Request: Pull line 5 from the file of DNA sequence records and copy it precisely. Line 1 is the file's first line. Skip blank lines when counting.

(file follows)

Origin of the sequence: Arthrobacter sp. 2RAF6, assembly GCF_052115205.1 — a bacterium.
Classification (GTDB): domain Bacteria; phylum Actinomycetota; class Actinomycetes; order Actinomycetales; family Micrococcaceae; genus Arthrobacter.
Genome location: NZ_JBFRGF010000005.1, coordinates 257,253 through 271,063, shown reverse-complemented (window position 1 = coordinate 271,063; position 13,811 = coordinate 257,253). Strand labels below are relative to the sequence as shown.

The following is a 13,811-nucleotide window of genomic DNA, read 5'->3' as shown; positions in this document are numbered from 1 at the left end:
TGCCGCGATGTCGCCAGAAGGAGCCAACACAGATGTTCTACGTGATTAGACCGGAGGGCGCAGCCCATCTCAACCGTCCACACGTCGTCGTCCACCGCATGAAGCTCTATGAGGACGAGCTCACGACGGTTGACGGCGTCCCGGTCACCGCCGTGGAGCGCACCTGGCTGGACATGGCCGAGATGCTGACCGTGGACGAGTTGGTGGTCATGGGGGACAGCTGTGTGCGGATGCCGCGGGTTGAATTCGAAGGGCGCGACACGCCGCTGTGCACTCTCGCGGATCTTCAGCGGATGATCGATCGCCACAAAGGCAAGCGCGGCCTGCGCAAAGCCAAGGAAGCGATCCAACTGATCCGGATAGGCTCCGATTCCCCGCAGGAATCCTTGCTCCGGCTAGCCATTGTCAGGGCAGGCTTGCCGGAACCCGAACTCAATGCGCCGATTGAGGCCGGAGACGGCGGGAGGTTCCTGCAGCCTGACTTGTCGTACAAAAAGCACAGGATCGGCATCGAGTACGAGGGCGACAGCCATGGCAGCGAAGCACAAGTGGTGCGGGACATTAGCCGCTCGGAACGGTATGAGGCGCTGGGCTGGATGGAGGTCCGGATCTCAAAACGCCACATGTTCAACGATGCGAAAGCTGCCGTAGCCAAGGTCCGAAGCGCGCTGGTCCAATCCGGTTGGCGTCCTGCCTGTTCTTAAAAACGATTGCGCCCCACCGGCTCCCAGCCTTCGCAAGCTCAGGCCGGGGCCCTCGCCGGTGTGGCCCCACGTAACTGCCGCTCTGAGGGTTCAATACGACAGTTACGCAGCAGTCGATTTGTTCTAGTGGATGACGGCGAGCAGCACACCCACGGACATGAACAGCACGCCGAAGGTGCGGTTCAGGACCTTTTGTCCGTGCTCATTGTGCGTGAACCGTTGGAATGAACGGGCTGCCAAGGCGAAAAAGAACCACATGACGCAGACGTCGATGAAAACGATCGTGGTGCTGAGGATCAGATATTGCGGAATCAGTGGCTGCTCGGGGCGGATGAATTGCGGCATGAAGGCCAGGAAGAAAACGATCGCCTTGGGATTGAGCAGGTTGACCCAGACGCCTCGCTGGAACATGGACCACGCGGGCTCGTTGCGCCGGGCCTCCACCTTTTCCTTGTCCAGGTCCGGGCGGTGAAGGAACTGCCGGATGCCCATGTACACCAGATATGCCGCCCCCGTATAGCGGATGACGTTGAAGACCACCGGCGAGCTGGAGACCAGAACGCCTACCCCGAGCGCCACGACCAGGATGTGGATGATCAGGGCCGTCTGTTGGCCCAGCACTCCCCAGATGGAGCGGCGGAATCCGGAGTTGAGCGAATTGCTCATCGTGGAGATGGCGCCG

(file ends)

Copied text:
TGCCGCGATGTCGCCAGAAGGAGCCAACACAGATGTTCTACGTGATTAGACCGGAGGGCGCAGCCCATCTCAACCGTCCACACGTCGTCGTCCACCGCATGAAGCTCTATGAGGACGAGCTCACGACGGTTGACGGCGTCCCGGTCACCGCCGTGGAGCGCACCTGGCTGGACATGGCCGAGATGCTGACCGTGGACGAGTTGGTGGTCATGGGGGACAGCTGTGTGCGGATGCCGCGGGTTGAATTCGAAGGGCGCGACACGCCGCTGTGCACTCTCGCGGATCTTCAGCGGATGATCGATCGCCACAAAGGCAAGCGCGGCCTGCGCAAAGCCAAGGAAGCGATCCAACTGATCCGGATAGGCTCCGATTCCCCGCAGGAATCCTTGCTCCGGCTAGCCATTGTCAGGGCAGGCTTGCCGGAACCCGAACTCAATGCGCCGATTGAGGCCGGAGACGGCGGGAGGTTCCTGCAGCCTGACTTGTCGTACAAAAAGCACAGGATCGGCATCGAGTACGAGGGCGACAGCCATGGCAGCGAAGCACAAGTGGTGCGGGACATTAGCCGCTCGGAACGGTATGAGGCGCTGGGCTGGATGGAGGTCCGGATCTCAAAACGCCACATGTTCAACGATGCGAAAGCTGCCGTAGCCAAGGTCCGAAGCGCGCTGGTCCAATCCGGTTGGCGTCCTGCCTGTTCTTAAAAACGATTGCGCCCCACCGGCTCCCAGCCTTCGCAAGCTCAGGCCGGGGCCCTCGCCGGTGTGGCCCCACGTAACTGCCGCTCTGAGGGTTCAATACGACAGTTACGCAGCAGTCGATTTGTTCTAGTGGATGACGGCGAGCAGCACACCCACGGACATGAACAGCACGCCGAAGGTGCGGTTCAGGACCTTTTGTCCGTGCTCATTGTGCGTGAACCGTTGGAATGAACGGGCTGCCAAGGCGAAAAAGAACCACATGACGCAGACGTCGATGAAAACGATCGTGGTGCTGAGGATCAGATATTGCGGAATCAGTGGCTGCTCGGGGCGGATGAATTGCGGCATGAAGGCCAGGAAGAAAACGATCGCCTTGGGATTGAGCAGGTTGACCCAGACGCCTCGCTGGAACATGGACCACGCGGGCTCGTTGCGCCGGGCCTCCACCTTTTCCTTGTCCAGGTCCGGGCGGTGAAGGAACTGCCGGATGCCCATGTACACCAGATATGCCGCCCCCGTATAGCGGATGACGTTGAAGACCACCGGCGAGCTGGAGACCAGAACGCCTACCCCGAGCGCCACGACCAGGATGTGGATGATCAGGGCCGTCTGTTGGCCCAGCACTCCCCAGATGGAGCGGCGGAATCCGGAGTTGAGCGAATTGCTCATCGTGGAGATGGCGCCG